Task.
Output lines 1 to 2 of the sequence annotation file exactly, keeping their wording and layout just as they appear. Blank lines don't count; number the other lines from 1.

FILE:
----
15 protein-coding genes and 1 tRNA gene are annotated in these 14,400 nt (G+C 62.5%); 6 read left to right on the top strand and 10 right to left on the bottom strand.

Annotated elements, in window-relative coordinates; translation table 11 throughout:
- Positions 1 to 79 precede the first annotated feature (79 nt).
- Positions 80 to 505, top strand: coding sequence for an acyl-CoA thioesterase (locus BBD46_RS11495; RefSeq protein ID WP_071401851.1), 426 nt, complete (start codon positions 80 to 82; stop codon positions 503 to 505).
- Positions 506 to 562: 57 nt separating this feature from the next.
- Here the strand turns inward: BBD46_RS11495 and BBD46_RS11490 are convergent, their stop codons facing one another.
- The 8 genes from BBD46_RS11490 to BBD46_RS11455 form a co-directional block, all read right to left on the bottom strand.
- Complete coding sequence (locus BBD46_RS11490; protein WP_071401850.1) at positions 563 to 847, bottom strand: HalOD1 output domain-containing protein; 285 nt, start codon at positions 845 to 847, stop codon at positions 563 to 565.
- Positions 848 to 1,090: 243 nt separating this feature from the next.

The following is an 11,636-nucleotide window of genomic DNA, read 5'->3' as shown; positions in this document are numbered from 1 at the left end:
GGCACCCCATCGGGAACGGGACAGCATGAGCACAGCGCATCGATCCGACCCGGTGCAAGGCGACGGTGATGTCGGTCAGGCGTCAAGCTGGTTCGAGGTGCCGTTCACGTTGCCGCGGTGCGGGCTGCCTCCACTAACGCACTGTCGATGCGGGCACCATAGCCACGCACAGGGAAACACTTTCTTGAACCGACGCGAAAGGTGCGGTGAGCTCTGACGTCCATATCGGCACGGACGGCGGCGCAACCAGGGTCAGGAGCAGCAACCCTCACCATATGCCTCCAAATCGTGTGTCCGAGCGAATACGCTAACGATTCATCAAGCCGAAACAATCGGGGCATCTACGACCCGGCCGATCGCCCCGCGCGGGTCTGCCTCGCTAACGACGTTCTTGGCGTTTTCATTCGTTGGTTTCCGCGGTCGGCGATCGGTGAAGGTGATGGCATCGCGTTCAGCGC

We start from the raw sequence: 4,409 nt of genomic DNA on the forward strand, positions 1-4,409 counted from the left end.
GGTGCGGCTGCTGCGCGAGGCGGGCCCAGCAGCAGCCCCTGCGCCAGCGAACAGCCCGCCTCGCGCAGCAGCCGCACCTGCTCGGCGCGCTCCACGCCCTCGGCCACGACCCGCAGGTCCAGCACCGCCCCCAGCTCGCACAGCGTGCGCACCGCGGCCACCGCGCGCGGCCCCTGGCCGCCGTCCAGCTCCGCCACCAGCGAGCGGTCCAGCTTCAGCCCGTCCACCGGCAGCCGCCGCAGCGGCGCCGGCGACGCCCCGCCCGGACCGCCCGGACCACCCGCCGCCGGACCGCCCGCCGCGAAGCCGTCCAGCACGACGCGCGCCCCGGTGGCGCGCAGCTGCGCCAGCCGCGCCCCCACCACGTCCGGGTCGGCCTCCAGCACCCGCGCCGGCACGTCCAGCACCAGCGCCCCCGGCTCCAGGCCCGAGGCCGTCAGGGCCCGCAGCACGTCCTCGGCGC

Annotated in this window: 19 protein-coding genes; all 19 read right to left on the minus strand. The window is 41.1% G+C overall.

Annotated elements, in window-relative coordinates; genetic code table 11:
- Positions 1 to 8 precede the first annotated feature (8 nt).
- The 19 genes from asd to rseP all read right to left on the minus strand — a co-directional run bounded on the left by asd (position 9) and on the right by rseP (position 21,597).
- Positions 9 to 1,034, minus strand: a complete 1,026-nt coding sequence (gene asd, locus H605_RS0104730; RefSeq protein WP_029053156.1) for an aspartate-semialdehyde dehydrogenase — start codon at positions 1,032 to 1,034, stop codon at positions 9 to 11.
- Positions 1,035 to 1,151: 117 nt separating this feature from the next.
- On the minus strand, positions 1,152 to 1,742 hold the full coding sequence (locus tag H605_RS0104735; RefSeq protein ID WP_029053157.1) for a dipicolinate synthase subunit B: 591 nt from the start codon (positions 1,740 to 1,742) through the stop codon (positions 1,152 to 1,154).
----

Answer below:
15 protein-coding genes and 1 tRNA gene are annotated in these 14,400 nt (G+C 62.5%); 6 read left to right on the top strand and 10 right to left on the bottom strand.

Annotated elements, in window-relative coordinates; translation table 11 throughout: